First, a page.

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Should Obese Be Called Fat?

Posted Mar 04 2011 11:23am
Obesity epidemic has been a worldwide issue not only in developed and wealthy countries but also among many developing countries. For example, the United Kingdom (UK) has one of the highest obesity rates in Europe, with the level steadily increased over the last 10 years. According to the Department of Health in UK, almost 25 percent of adults and 14 percent of children were classified as obese in 2008.

An obese is a highly possible victim of many chronic diseases including Type-2 diabetes, high blood pressure (hypertension), heart cholesterol, heart disease, atherosclerosis, stroke and certain types of cancer.

Authorities and health community have utilized all ways and means to curb the growing obesity epidemic. Recently, a government official in Europe has even suggested to call people who are obese as “fat” to motivate them to lose weight. The reason quoted by this official is that calling an obese “fat” could encourage this person to take personal responsibility for his or her lifestyles.
Most doctors and health workers tend not to use the word “fat” as they feel this will stigmatize people who are overweight or obese. However, this official believes that people will only start paying attention when they are called “fat”, and not “obese”. Patients will start doing losing weight only when they have true information about themselves.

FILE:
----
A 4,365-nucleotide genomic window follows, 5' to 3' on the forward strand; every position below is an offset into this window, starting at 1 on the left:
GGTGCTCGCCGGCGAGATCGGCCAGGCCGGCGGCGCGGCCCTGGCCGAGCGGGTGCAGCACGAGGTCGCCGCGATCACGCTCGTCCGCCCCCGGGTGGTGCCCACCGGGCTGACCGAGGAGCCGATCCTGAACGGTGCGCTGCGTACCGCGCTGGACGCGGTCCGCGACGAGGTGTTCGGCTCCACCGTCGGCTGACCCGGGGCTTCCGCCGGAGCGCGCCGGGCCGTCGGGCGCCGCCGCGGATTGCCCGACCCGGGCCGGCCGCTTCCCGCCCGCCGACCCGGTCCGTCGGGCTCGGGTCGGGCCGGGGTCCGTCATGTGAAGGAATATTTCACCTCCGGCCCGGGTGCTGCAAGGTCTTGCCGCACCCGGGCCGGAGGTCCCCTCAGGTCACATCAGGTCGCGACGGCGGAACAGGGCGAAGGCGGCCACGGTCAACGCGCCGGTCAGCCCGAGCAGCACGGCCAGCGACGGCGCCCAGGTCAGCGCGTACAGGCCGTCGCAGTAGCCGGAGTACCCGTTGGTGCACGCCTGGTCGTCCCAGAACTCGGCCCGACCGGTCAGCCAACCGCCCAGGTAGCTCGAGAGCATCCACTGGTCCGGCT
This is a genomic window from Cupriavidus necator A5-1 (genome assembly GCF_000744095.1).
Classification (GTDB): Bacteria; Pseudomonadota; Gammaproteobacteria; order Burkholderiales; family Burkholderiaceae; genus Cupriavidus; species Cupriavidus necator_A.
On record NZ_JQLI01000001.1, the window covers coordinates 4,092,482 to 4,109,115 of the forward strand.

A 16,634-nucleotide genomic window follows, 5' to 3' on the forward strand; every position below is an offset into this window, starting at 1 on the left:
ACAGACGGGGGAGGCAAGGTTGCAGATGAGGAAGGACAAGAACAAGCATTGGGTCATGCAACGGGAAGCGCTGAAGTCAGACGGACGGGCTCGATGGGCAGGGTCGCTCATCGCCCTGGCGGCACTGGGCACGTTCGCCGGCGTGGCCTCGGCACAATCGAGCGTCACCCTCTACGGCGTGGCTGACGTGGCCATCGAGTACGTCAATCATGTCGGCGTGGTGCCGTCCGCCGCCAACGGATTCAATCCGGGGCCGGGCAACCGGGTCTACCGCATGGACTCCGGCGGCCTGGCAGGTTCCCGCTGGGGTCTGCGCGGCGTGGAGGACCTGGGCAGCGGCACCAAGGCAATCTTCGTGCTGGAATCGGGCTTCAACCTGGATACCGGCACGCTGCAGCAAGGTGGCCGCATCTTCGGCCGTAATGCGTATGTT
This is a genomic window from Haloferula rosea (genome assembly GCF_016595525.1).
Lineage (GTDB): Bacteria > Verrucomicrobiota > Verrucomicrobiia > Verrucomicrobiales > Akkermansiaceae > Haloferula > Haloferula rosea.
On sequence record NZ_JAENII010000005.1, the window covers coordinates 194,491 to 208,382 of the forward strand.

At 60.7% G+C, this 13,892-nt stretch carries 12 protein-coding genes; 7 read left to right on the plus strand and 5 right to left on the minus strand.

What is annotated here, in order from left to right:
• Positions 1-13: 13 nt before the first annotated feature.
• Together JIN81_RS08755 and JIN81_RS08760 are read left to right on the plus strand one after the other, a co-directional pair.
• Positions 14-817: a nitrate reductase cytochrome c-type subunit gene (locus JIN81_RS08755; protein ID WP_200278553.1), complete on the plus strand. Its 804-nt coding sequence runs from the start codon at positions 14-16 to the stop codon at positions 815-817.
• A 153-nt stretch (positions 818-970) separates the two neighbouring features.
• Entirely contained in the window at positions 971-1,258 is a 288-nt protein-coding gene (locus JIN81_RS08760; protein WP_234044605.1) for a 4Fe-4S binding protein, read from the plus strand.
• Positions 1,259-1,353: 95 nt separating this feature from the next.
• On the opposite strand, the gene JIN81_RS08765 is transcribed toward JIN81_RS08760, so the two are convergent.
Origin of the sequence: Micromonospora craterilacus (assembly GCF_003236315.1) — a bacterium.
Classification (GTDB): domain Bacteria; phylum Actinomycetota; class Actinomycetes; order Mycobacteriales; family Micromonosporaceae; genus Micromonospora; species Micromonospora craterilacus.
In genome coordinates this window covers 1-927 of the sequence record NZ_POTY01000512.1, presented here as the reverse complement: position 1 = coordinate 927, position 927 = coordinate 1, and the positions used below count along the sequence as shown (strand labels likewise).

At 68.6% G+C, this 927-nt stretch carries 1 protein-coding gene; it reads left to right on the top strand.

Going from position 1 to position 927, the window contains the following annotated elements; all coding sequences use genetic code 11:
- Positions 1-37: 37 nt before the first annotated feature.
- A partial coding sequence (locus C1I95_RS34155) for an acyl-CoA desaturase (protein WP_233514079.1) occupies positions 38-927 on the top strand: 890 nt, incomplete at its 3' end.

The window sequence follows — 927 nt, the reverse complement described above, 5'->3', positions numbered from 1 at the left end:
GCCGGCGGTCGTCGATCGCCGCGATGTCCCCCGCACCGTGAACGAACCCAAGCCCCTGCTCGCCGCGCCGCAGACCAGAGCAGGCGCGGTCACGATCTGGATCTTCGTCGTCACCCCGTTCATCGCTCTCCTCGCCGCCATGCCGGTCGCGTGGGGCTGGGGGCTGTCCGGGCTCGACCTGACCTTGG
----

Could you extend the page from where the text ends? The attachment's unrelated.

Some doctors agreed with the official as they felt doctors need to be honest with their patients rather than telling them what they love to hear. To some doctors, the term “obese” seems to medicalize the state, and makes it a third person issue. Sometimes, for the sake of patients, doctors just need to be more brutal and honest.
Nevertheless, there were objection from other medical professionals against what the official advocated. They felt that people just do not want to be offensive. Calling a person “fat” will more likely to disgrace and harm that person. They also pointed out that obesity is something that happens to people rather than something they are. As such, they suggested using the term “obesity” to encourage patients to think about the condition in a different way.
While the approach might be different, the aim is still the same: to encourage the patient to lose weight so that he or she can be healthy. The best approach, perhaps, still depends on the relationship the doctor has with the patient and the doctor should make their judgment on a patient-by-patient basis.
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